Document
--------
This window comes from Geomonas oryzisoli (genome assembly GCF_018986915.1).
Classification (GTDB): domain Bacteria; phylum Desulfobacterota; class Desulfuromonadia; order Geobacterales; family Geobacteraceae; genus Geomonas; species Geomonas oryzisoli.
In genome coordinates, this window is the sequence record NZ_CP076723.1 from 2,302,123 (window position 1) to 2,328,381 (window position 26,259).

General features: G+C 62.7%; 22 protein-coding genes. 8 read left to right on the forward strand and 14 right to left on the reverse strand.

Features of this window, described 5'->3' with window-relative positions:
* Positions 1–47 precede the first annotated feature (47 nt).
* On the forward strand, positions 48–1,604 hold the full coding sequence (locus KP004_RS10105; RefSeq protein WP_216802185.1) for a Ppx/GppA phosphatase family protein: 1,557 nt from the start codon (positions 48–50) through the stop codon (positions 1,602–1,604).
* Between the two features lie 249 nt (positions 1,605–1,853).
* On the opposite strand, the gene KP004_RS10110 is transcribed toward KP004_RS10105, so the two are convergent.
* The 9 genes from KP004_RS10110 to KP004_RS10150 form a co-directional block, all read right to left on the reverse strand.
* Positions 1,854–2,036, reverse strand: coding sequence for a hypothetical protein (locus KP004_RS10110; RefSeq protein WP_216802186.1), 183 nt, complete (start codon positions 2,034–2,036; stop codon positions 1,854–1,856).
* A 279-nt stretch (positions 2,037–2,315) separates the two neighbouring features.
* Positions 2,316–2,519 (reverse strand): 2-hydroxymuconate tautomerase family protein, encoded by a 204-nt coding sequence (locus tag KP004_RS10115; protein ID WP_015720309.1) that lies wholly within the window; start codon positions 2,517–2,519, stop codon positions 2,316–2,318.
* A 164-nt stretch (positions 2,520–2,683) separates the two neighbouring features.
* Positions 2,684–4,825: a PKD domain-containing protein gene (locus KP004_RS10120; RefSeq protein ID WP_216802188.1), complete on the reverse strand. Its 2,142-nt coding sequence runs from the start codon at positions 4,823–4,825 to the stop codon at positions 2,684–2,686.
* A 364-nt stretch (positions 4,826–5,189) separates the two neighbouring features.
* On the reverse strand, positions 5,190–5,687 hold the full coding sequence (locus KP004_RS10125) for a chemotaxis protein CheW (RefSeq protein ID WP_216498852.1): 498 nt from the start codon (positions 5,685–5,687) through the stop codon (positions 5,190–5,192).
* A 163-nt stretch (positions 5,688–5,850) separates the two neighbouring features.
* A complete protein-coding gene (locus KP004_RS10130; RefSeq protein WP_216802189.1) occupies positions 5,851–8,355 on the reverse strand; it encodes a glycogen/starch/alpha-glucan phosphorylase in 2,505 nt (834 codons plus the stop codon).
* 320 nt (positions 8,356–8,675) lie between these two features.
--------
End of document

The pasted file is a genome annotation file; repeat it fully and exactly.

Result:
This window comes from Geomonas oryzisoli (genome assembly GCF_018986915.1).
Classification (GTDB): domain Bacteria; phylum Desulfobacterota; class Desulfuromonadia; order Geobacterales; family Geobacteraceae; genus Geomonas; species Geomonas oryzisoli.
In genome coordinates, this window is the sequence record NZ_CP076723.1 from 2,302,123 (window position 1) to 2,328,381 (window position 26,259).

General features: G+C 62.7%; 22 protein-coding genes. 8 read left to right on the forward strand and 14 right to left on the reverse strand.

Features of this window, described 5'->3' with window-relative positions:
* Positions 1–47 precede the first annotated feature (47 nt).
* On the forward strand, positions 48–1,604 hold the full coding sequence (locus KP004_RS10105; RefSeq protein WP_216802185.1) for a Ppx/GppA phosphatase family protein: 1,557 nt from the start codon (positions 48–50) through the stop codon (positions 1,602–1,604).
* Between the two features lie 249 nt (positions 1,605–1,853).
* On the opposite strand, the gene KP004_RS10110 is transcribed toward KP004_RS10105, so the two are convergent.
* The 9 genes from KP004_RS10110 to KP004_RS10150 form a co-directional block, all read right to left on the reverse strand.
* Positions 1,854–2,036, reverse strand: coding sequence for a hypothetical protein (locus KP004_RS10110; RefSeq protein WP_216802186.1), 183 nt, complete (start codon positions 2,034–2,036; stop codon positions 1,854–1,856).
* A 279-nt stretch (positions 2,037–2,315) separates the two neighbouring features.
* Positions 2,316–2,519 (reverse strand): 2-hydroxymuconate tautomerase family protein, encoded by a 204-nt coding sequence (locus tag KP004_RS10115; protein ID WP_015720309.1) that lies wholly within the window; start codon positions 2,517–2,519, stop codon positions 2,316–2,318.
* A 164-nt stretch (positions 2,520–2,683) separates the two neighbouring features.
* Positions 2,684–4,825: a PKD domain-containing protein gene (locus KP004_RS10120; RefSeq protein ID WP_216802188.1), complete on the reverse strand. Its 2,142-nt coding sequence runs from the start codon at positions 4,823–4,825 to the stop codon at positions 2,684–2,686.
* A 364-nt stretch (positions 4,826–5,189) separates the two neighbouring features.
* On the reverse strand, positions 5,190–5,687 hold the full coding sequence (locus KP004_RS10125) for a chemotaxis protein CheW (RefSeq protein ID WP_216498852.1): 498 nt from the start codon (positions 5,685–5,687) through the stop codon (positions 5,190–5,192).
* A 163-nt stretch (positions 5,688–5,850) separates the two neighbouring features.
* A complete protein-coding gene (locus KP004_RS10130; RefSeq protein WP_216802189.1) occupies positions 5,851–8,355 on the reverse strand; it encodes a glycogen/starch/alpha-glucan phosphorylase in 2,505 nt (834 codons plus the stop codon).
* 320 nt (positions 8,356–8,675) lie between these two features.